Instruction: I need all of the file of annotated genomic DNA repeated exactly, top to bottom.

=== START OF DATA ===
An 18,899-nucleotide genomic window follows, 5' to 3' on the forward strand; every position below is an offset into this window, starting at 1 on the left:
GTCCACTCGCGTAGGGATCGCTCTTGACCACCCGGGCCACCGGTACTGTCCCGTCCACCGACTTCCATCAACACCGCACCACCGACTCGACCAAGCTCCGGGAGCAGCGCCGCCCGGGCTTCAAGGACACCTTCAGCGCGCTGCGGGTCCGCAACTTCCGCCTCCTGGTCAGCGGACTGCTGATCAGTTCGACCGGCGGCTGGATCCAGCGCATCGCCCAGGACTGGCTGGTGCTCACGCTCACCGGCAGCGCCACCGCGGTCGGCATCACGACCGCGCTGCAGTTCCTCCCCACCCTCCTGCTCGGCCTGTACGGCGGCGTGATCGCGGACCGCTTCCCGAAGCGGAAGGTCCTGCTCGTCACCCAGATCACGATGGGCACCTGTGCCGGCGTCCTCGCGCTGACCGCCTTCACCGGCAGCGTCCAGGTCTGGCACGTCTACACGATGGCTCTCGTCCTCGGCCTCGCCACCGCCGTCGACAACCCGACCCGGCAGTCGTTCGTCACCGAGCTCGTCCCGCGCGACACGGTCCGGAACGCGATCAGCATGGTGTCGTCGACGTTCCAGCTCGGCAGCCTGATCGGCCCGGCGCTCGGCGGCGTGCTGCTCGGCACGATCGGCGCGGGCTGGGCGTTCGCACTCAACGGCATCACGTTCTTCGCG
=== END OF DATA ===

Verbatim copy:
An 18,899-nucleotide genomic window follows, 5' to 3' on the forward strand; every position below is an offset into this window, starting at 1 on the left:
GTCCACTCGCGTAGGGATCGCTCTTGACCACCCGGGCCACCGGTACTGTCCCGTCCACCGACTTCCATCAACACCGCACCACCGACTCGACCAAGCTCCGGGAGCAGCGCCGCCCGGGCTTCAAGGACACCTTCAGCGCGCTGCGGGTCCGCAACTTCCGCCTCCTGGTCAGCGGACTGCTGATCAGTTCGACCGGCGGCTGGATCCAGCGCATCGCCCAGGACTGGCTGGTGCTCACGCTCACCGGCAGCGCCACCGCGGTCGGCATCACGACCGCGCTGCAGTTCCTCCCCACCCTCCTGCTCGGCCTGTACGGCGGCGTGATCGCGGACCGCTTCCCGAAGCGGAAGGTCCTGCTCGTCACCCAGATCACGATGGGCACCTGTGCCGGCGTCCTCGCGCTGACCGCCTTCACCGGCAGCGTCCAGGTCTGGCACGTCTACACGATGGCTCTCGTCCTCGGCCTCGCCACCGCCGTCGACAACCCGACCCGGCAGTCGTTCGTCACCGAGCTCGTCCCGCGCGACACGGTCCGGAACGCGATCAGCATGGTGTCGTCGACGTTCCAGCTCGGCAGCCTGATCGGCCCGGCGCTCGGCGGCGTGCTGCTCGGCACGATCGGCGCGGGCTGGGCGTTCGCACTCAACGGCATCACGTTCTTCGCG